Food borne E. coli

john doe nobody at nowhere.com
Wed Jul 1 12:55:55 EST 1998

On 1 Jul 1998 09:50:47 -0700, "kafkwtz"@andromeda.rutgers (David
Kafkewitz , edu at andromeda.rutgers.edu) wrote:

>With respect to food borne E coli infections, does the stomach provide
>an acid barrier against passage of viable cells to the intestine ? If
>so, does the use of antacids compromise this barrier ?
>Thanks, David

In the long run, probably. And this is for MOST food born infections,
not just the strain of E. coli that has been grabbing the headlines
lately. And the acid barrier, of course, is not 100% effective.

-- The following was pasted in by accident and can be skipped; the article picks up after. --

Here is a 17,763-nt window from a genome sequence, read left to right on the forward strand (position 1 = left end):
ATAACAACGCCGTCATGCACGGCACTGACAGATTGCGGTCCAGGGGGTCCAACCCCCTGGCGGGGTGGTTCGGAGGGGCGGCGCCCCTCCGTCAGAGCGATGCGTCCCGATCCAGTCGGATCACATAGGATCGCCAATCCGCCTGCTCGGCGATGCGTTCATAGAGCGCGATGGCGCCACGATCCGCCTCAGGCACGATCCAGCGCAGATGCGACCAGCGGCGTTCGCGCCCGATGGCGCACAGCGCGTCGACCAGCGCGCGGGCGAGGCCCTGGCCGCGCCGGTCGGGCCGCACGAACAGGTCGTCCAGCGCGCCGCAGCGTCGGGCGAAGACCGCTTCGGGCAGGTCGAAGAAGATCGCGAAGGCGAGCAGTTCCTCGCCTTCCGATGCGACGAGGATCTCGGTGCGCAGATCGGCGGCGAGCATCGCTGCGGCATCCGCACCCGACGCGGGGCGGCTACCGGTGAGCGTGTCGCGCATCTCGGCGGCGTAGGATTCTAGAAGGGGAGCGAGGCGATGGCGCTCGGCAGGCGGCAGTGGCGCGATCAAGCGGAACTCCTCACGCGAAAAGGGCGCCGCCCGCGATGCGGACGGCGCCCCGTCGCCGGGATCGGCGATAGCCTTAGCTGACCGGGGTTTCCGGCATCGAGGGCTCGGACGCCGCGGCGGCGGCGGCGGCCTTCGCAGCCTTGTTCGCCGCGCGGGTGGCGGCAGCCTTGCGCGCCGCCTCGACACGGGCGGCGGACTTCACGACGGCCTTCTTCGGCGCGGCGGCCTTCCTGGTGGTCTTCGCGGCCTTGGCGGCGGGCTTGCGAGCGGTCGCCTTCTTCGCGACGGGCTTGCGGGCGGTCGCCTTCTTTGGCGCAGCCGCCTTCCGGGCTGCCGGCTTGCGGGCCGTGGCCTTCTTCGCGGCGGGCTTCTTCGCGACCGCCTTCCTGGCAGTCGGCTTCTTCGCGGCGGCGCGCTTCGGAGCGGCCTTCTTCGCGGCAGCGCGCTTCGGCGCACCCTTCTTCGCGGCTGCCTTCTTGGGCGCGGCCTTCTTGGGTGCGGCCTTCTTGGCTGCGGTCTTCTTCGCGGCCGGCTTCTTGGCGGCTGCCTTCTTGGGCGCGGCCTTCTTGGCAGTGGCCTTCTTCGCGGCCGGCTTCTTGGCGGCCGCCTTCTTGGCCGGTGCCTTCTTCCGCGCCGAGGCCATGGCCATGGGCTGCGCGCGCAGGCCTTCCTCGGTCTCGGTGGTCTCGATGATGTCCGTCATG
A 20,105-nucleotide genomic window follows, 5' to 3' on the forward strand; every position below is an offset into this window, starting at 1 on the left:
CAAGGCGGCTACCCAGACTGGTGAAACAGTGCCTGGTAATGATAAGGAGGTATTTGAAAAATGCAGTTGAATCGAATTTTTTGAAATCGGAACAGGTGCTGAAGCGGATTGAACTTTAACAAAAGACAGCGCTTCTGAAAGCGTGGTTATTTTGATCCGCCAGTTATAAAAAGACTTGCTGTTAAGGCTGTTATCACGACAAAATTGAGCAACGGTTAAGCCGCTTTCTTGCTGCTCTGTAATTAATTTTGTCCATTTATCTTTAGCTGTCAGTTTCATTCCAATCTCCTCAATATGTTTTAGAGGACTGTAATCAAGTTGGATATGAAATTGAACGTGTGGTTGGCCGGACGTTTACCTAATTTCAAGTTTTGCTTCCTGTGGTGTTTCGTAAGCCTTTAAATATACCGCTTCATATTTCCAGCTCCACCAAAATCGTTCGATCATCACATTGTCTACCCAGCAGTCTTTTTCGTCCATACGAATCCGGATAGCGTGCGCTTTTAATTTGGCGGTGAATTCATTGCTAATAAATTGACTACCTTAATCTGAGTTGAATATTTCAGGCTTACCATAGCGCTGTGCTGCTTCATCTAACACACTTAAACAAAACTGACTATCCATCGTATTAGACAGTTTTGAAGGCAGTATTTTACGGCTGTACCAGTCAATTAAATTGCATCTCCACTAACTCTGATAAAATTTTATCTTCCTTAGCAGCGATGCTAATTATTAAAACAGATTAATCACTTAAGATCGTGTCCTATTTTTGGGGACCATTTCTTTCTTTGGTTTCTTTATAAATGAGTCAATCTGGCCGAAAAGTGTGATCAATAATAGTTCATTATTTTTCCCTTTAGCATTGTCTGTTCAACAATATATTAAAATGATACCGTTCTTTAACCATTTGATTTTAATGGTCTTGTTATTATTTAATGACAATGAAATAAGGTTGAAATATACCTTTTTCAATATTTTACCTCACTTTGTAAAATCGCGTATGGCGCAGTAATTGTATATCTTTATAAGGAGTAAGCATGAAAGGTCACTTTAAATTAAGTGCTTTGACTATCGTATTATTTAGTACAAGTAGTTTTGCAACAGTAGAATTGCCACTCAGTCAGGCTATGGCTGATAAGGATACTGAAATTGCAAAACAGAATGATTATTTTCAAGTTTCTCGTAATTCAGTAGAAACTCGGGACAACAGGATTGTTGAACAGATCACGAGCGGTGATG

Realize that those bacteria got into your intestinal tract somehow:
you weren't exactly born with them.

I've had a little problem with acid reflux lately, and my physician
prescribed a pill that blocks the production of acid. (GREAT STUFF, by
the way! I can even drink orange juice now!)

However, a side affect of long term use is the increased chance of
infections. So, catch-22: darned if you do and darned if you don't. My
guess is that if you had a long-term problem, you would probably be
put on an antibiotic regimen as well.

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